"I was passed out and it all woke me up

Passed out and not asleep, this makes me wonder if he had been drinking or had used drugs. passed out is in relation to being unconscious from a substance

"I grabbed my pistol and walked to my closet door and shot.
Lots of missing info here.
he doesn't tell us he made any sound such as who's there, or any warning such as i have a gun, i am armed etc, he tells us he grabbed the gun walked and shot.
Shot not fired?

He doesn't say he shot the intruder or fired a warning shot (since i would presume one would rather scare the intruder away than face a confrontation with someone who may be better armed or who has accomplices.

When I heard her scream…my heart just fell."
He has just shot someone who he thought was an intruder,(allegedly)
Would it make any difference if the intruder was male or female?
He tells us he heard her scream and his heart just fell.
Just is used to minimise downwards.
How did he know it was his ex he had just shot?
Did he recognise by her scream?
Did she say something as he shot her?
did she say something after he shot her and before he got to her?

Did he identify her before shooting her?

What was the lighting like when he fired the shot?

Could he see the intruder?

If he couldn't why not say something to the intruder even if it was to tell them get out his house?
Most householders would want to avoid a confrontation if possible and would the intruder every chance to escape as a trapped intruder is likely to get aggressive and somebody will get hurt.
So far he doesn't tell us if anything was said between them from him waking up and firing the gun.
We only have him saying something and we only hear what she said after he shot her.

She is scared because she knows he has three guns (liars number Mark McClish) it could be true but i am noting it anyway.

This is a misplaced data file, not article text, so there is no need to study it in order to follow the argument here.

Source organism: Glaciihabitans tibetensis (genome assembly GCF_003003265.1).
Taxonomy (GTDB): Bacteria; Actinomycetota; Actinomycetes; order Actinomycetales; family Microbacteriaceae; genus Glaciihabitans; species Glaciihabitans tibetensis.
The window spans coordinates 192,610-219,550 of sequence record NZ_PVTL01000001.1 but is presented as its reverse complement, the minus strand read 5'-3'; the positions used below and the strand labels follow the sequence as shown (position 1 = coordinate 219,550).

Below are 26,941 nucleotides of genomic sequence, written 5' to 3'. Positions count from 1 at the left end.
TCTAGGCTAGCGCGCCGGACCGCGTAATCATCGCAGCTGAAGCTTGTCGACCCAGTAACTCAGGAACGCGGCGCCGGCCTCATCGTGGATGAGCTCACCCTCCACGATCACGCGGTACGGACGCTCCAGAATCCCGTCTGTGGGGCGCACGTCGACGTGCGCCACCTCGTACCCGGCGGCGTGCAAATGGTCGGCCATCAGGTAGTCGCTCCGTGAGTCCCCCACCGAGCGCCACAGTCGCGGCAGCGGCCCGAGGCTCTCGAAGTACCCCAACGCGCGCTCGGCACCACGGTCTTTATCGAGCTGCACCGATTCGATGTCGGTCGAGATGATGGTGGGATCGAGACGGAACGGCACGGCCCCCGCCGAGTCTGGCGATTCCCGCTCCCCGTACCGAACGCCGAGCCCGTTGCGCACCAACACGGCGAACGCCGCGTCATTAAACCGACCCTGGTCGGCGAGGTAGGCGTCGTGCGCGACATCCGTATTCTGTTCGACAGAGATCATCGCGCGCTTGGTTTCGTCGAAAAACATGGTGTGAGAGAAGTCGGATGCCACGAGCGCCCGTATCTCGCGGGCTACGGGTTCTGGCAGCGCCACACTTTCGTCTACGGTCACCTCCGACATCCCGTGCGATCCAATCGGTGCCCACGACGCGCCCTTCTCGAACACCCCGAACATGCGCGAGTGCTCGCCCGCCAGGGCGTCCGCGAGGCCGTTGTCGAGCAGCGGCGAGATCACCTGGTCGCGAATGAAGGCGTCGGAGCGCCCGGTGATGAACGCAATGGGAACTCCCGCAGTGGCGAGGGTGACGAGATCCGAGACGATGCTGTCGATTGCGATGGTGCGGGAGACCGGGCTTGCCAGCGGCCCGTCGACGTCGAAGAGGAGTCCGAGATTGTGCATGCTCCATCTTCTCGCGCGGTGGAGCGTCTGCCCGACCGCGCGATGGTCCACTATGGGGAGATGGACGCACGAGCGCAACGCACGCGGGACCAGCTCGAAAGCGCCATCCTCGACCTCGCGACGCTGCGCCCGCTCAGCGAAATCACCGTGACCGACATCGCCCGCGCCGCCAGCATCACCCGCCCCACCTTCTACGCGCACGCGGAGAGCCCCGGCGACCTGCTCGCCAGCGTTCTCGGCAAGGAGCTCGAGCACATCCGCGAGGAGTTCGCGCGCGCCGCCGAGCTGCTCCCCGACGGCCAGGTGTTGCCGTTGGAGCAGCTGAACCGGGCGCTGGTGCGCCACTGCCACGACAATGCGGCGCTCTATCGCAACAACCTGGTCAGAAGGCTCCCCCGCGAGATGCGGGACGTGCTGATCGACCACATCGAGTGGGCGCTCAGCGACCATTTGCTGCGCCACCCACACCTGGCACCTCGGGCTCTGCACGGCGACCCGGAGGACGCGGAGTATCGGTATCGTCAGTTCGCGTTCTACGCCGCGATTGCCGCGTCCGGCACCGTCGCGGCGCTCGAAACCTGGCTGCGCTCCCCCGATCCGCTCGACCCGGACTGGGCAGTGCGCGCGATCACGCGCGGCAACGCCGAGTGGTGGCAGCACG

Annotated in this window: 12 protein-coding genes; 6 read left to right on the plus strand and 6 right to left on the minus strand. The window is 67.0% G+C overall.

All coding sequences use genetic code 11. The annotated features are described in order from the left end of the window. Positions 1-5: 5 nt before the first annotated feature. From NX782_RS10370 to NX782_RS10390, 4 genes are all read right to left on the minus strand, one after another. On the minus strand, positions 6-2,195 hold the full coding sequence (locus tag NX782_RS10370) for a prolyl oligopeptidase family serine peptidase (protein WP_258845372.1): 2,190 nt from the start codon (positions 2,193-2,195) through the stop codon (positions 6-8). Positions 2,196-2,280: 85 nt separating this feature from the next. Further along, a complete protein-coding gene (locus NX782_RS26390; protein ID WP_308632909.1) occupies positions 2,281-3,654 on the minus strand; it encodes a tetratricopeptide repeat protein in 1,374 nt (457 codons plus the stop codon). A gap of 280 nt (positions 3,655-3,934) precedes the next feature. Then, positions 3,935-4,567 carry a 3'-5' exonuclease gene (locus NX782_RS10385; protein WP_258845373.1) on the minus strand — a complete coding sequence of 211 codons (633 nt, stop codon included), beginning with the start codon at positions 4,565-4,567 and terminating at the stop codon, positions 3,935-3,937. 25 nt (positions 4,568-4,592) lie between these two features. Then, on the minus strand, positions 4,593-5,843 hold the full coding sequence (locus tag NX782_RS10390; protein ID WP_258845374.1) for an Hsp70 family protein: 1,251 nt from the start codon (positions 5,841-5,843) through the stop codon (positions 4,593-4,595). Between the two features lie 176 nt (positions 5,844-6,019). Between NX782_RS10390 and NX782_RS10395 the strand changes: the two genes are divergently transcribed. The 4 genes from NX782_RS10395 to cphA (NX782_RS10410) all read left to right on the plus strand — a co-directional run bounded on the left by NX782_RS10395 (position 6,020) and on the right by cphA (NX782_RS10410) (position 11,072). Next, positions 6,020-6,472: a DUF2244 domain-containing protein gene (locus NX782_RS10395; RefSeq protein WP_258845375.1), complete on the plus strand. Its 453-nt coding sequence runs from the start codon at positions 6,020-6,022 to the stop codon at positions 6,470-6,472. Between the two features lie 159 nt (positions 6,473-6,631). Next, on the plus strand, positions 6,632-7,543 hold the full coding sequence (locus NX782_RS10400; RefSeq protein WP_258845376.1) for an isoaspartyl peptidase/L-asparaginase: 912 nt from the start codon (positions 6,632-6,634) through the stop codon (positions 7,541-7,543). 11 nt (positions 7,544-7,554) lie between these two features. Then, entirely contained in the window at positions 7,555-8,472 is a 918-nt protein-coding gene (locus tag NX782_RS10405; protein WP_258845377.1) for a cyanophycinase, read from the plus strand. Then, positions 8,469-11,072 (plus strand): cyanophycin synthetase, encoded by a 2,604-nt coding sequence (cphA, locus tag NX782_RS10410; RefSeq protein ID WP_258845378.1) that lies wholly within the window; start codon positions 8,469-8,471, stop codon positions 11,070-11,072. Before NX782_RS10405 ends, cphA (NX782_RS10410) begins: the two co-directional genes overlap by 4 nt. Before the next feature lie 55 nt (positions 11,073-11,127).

Knowing this why does she then kick in his door with all the noise it would make?

Knowing he is ex military, why would she risk breaking in?
Why not come to an amicable agreement about collecting her property or get the police to accompany her?

If she went into his bedroom and into his walk in closet, did she not see him passed out?

If she did why did she not say anything given he was woken up by her kicking in the door?

What condition was the door in that she could kick it in?
what locking systems were there as some doors cannot be kicked in?

how big is she (slender, well built, tall, short etc)

Would she not have seen him as she walked to his closet?

Did she think he was out?

Something is off and as Peter says, we need to see full unedited statement with who said what and who did what and when to come to a conclusion

Peter Hyatt said...

"passed out" could be do things:

1. Substance abuse. As Tania pointed out, he may have been drinking or drugging.

2. "Passed out", very asleep, especially given the time of day.

Sometimes when someone is in a deep sleep in an unusual time they were "passed out" or "passed right out" due to just how unaware they were of their environment, compared to a light nap.

Agreed: more is needed.

If he was cooperative, which another article suggests, he would have submitted to drug testing.

Interesting:

1. I like "never would have grabbed..." but dislike

2 dropped pronoun upon reply.

if anyone sees a news agency with an interview, let us know.

thanks

Peter

Peter Hyatt said...

When she gives a statement, we will likely solve the mystery of the dropped pronoun about not getting a reply.

We may learn: uh oh, bad news.

or

that it may have been one of the other reasons.

john said...

OT Update:

Man last seen with missing Texas woman: "I'm not hiding anything"

http://www.cbsnews.com/news/man-last-seen-with-missing-texas-woman-im-not-hiding-anything/

tania cadogan said...

dropped pronoun in relation to didn't get a reply so i shot her.

Grabbed THE pistol not grabbed MY pistol.
Is this perhaps distancing?


"If I knew it was her I would have never grabbed the pistol,"